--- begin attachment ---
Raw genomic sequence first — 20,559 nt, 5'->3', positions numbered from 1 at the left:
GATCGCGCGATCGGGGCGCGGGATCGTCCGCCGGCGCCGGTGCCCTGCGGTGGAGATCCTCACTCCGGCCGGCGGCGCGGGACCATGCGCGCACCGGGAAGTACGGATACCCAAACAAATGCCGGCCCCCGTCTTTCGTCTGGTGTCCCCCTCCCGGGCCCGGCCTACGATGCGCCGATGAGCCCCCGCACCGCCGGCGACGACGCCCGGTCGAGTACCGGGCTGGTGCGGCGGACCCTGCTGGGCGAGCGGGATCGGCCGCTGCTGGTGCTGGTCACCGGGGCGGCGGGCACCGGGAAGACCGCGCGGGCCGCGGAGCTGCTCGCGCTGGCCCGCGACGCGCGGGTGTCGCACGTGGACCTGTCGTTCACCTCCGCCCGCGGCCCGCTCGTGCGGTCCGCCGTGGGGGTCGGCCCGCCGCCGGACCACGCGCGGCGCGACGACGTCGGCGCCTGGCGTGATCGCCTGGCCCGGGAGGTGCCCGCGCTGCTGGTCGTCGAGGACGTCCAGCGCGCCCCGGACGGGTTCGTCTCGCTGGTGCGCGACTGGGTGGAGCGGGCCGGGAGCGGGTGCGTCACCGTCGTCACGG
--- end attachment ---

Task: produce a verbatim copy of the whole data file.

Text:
Raw genomic sequence first — 20,559 nt, 5'->3', positions numbered from 1 at the left:
GATCGCGCGATCGGGGCGCGGGATCGTCCGCCGGCGCCGGTGCCCTGCGGTGGAGATCCTCACTCCGGCCGGCGGCGCGGGACCATGCGCGCACCGGGAAGTACGGATACCCAAACAAATGCCGGCCCCCGTCTTTCGTCTGGTGTCCCCCTCCCGGGCCCGGCCTACGATGCGCCGATGAGCCCCCGCACCGCCGGCGACGACGCCCGGTCGAGTACCGGGCTGGTGCGGCGGACCCTGCTGGGCGAGCGGGATCGGCCGCTGCTGGTGCTGGTCACCGGGGCGGCGGGCACCGGGAAGACCGCGCGGGCCGCGGAGCTGCTCGCGCTGGCCCGCGACGCGCGGGTGTCGCACGTGGACCTGTCGTTCACCTCCGCCCGCGGCCCGCTCGTGCGGTCCGCCGTGGGGGTCGGCCCGCCGCCGGACCACGCGCGGCGCGACGACGTCGGCGCCTGGCGTGATCGCCTGGCCCGGGAGGTGCCCGCGCTGCTGGTCGTCGAGGACGTCCAGCGCGCCCCGGACGGGTTCGTCTCGCTGGTGCGCGACTGGGTGGAGCGGGCCGGGAGCGGGTGCGTCACCGTCGTCACGG